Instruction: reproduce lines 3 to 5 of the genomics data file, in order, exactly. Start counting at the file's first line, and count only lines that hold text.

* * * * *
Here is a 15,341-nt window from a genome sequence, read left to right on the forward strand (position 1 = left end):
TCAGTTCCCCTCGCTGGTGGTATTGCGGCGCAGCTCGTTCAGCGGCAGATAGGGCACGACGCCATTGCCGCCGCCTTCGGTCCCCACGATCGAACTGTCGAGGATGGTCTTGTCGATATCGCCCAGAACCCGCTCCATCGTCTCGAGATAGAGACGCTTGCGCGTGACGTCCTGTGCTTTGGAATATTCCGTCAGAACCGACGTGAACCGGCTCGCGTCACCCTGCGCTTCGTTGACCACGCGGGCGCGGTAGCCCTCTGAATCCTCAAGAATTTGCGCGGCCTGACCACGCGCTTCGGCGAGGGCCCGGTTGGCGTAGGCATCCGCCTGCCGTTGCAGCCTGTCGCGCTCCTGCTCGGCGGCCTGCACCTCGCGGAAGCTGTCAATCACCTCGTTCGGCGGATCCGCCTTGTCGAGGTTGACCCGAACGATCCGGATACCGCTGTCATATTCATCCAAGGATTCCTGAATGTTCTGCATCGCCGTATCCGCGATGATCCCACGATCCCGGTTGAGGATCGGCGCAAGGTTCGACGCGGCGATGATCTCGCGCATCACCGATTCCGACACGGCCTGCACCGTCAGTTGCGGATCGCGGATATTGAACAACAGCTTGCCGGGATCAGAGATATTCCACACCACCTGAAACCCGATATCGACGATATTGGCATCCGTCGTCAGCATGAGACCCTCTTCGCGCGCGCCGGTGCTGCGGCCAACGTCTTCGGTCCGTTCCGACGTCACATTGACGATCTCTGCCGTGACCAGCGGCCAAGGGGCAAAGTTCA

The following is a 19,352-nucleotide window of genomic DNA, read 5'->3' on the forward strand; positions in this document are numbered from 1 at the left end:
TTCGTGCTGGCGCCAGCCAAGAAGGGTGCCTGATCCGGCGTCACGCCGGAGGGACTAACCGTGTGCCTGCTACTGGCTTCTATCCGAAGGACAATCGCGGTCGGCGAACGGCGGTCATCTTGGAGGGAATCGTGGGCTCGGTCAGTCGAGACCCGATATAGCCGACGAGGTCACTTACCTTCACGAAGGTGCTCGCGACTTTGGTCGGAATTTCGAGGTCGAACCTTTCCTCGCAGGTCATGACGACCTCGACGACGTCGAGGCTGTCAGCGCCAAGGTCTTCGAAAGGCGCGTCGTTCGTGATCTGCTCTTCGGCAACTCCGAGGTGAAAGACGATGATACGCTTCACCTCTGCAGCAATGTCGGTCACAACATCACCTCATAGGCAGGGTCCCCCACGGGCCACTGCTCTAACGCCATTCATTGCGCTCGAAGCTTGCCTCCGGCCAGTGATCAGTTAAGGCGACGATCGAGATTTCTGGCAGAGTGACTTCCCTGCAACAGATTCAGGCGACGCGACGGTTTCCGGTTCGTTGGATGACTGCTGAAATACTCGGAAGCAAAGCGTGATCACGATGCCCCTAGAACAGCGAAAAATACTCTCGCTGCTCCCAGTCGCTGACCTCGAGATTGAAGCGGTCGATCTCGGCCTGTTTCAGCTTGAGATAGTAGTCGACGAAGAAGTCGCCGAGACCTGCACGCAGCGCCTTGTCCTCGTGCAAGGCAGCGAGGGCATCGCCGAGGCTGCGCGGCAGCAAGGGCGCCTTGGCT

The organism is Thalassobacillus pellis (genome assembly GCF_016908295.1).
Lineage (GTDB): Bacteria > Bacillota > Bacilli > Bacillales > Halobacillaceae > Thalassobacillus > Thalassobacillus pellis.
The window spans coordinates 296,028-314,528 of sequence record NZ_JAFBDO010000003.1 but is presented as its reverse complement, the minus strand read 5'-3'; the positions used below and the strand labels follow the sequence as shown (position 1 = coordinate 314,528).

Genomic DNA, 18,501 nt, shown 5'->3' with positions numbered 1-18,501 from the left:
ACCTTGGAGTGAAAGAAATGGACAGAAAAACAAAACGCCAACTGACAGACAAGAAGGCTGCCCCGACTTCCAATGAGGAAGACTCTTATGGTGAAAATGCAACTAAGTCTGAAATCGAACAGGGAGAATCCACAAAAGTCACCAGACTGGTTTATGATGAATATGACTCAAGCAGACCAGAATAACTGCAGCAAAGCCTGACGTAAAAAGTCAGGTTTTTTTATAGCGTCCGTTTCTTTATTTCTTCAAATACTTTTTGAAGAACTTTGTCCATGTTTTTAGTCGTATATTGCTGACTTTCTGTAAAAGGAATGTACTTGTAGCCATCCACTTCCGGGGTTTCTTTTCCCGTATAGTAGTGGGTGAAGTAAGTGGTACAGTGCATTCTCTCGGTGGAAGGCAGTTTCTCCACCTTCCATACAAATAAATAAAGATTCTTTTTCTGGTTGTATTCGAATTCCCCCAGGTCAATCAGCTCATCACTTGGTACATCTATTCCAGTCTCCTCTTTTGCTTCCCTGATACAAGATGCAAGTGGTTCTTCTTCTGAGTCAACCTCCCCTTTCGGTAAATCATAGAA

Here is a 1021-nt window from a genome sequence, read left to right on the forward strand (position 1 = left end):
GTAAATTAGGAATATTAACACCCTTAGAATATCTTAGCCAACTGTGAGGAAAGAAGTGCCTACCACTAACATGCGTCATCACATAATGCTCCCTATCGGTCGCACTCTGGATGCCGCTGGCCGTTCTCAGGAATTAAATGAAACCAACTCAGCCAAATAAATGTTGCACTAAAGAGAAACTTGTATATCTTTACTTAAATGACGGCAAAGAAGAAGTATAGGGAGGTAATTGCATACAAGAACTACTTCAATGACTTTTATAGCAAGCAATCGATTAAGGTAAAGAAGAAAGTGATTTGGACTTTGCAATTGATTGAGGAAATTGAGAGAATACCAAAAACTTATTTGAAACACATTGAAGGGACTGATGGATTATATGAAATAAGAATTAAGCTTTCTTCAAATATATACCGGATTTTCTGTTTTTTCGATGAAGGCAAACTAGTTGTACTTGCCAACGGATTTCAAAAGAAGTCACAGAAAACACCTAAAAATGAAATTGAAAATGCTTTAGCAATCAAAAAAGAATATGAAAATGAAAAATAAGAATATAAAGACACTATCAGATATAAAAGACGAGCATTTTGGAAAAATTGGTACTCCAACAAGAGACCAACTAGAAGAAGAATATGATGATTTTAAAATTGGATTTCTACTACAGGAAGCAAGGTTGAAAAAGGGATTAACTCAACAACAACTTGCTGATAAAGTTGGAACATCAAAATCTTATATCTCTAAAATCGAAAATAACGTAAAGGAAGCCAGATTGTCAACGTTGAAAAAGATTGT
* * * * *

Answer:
The following is a 19,352-nucleotide window of genomic DNA, read 5'->3' on the forward strand; positions in this document are numbered from 1 at the left end:
TTCGTGCTGGCGCCAGCCAAGAAGGGTGCCTGATCCGGCGTCACGCCGGAGGGACTAACCGTGTGCCTGCTACTGGCTTCTATCCGAAGGACAATCGCGGTCGGCGAACGGCGGTCATCTTGGAGGGAATCGTGGGCTCGGTCAGTCGAGACCCGATATAGCCGACGAGGTCACTTACCTTCACGAAGGTGCTCGCGACTTTGGTCGGAATTTCGAGGTCGAACCTTTCCTCGCAGGTCATGACGACCTCGACGACGTCGAGGCTGTCAGCGCCAAGGTCTTCGAAAGGCGCGTCGTTCGTGATCTGCTCTTCGGCAACTCCGAGGTGAAAGACGATGATACGCTTCACCTCTGCAGCAATGTCGGTCACAACATCACCTCATAGGCAGGGTCCCCCACGGGCCACTGCTCTAACGCCATTCATTGCGCTCGAAGCTTGCCTCCGGCCAGTGATCAGTTAAGGCGACGATCGAGATTTCTGGCAGAGTGACTTCCCTGCAACAGATTCAGGCGACGCGACGGTTTCCGGTTCGTTGGATGACTGCTGAAATACTCGGAAGCAAAGCGTGATCACGATGCCCCTAGAACAGCGAAAAATACTCTCGCTGCTCCCAGTCGCTGACCTCGAGATTGAAGCGGTCGATCTCGGCCTGTTTCAGCTTGAGATAGTAGTCGACGAAGAAGTCGCCGAGACCTGCACGCAGCGCCTTGTCCTCGTGCAAGGCAGCGAGGGCATCGCCGAGGCTGCGCGGCAGCAAGGGCGCCTTGGCT

The organism is Thalassobacillus pellis (genome assembly GCF_016908295.1).